that's (almost) exactly what I was trying to work out.

I guess that I feel that sometimes we are called to challenge others to question their values (like John Woolman travelling around to speak to slave owners - but I realize as I say this that he did not travel and speak to people to "tell them what to do" - a distinction that I, and many others I think, often find challenging to live up to in my own life.)


So, I often do feel it is my duty to question people about their choices to drive cars larger or less efficient than seems necessary (or, that said, to drive cars at all) - though often people have gone through their own process.

Similarly, basically any use of medical technology that isnt' about saving lives or lessening significant pain is something I would question strongly.

And I think that more and more I am coming to understand that sometimes sex reassignment surgery is about saving lives and lessening great pain. (actually probably always, I mean, it can't be "fun")

In addition to what seem slightly milder examples of simplicity (as in heeding God) doesn't look as "simple" as it might. Others are vegetarians who make the choice to eat meat offered to them as hospitality in another culture, where, for the moment, the insult and distancing that would be occasioned by "holding your moral ground" simply is "not worth it".

Thanks for your comment, and for your post that helped to inspire this one.

Pam

earthfreak said...

Hmmm

I feel like I did a poor job of articulating some of this, and perhaps it needs a new post.

This one was meant primarily to respond to a friend's idea (she doesn't read this blog) which I have held myself, that transgenderedism (?) isn't "compatible" with simplicity.

I am coming to learn that sometimes it is a quite complex process for us to come to our "true selves" - whether that involves sex reassignment surgery, airplane travel, or any number of other things that aren't in and of themselves the most simple "option"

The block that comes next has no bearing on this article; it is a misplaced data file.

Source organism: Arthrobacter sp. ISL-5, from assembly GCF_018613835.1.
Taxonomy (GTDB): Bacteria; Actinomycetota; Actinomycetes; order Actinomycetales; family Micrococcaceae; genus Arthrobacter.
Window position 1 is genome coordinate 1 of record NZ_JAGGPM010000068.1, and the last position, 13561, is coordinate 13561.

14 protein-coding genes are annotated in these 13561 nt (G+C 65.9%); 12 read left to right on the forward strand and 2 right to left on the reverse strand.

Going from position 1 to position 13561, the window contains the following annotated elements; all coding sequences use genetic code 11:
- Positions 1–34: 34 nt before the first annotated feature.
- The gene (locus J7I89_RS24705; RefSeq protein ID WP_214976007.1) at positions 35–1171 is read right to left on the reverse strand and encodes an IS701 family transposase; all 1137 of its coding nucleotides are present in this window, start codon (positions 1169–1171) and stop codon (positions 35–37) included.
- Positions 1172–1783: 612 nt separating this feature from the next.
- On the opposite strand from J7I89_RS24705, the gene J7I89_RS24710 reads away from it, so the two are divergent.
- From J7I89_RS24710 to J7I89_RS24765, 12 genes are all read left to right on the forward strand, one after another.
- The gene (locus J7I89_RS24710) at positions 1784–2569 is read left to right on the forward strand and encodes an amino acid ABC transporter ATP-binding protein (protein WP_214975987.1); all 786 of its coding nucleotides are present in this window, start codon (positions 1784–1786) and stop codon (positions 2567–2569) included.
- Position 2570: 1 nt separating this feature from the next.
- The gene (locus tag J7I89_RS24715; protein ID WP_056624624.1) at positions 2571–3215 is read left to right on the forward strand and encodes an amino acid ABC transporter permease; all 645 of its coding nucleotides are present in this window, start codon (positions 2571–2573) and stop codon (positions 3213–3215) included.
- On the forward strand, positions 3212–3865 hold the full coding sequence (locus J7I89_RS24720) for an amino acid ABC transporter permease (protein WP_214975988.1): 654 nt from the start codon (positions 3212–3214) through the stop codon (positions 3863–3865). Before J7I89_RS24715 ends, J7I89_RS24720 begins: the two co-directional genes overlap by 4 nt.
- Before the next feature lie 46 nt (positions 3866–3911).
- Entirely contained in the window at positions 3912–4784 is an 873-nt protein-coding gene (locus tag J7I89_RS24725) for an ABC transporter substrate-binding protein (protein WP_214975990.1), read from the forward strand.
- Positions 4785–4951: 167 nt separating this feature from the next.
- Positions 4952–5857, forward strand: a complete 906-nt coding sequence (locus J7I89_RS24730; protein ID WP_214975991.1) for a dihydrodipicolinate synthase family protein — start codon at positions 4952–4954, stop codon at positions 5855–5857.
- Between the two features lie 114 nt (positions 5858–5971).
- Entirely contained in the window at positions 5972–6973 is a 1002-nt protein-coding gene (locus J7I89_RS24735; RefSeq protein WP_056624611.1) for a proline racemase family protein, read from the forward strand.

This is bringing up another issue for me, though, (or you did, Liz :)

That there is simplicity - which is quite simply :) heeding Spirit in our own lives and daily actions.

Which is (sometimes) something different from the "simplicity movement" - a societal call to question our american overconsumption of resources, as well as things like substituting "busyness" for "substance" in our lives.

I feel strongly called to both (the broader, more secular form for quite a while now) and also to see them as seperate things (which I didn't before)

To be open to hearing God, I suppose, should he tell me to buy myself an SUV and drive around the continent (after, of course, much testing of such a leading!)

and at the same time to pay attention to the impact that my actions have on my ecosystem and planet, and other life forms. To strive to live as "rightly" as possible at all times. I find this a worthy aspiration.

And how I interact with the larger society comes into it, in terms of voting (and even lobbying for) better fuel standards, anti-driving incentives, mass transit, and perhaps, in the case of this post, where I stand on whether sex reassignment surgery should be covered by insurance, or hopefully someday, a nationalized healthcare system.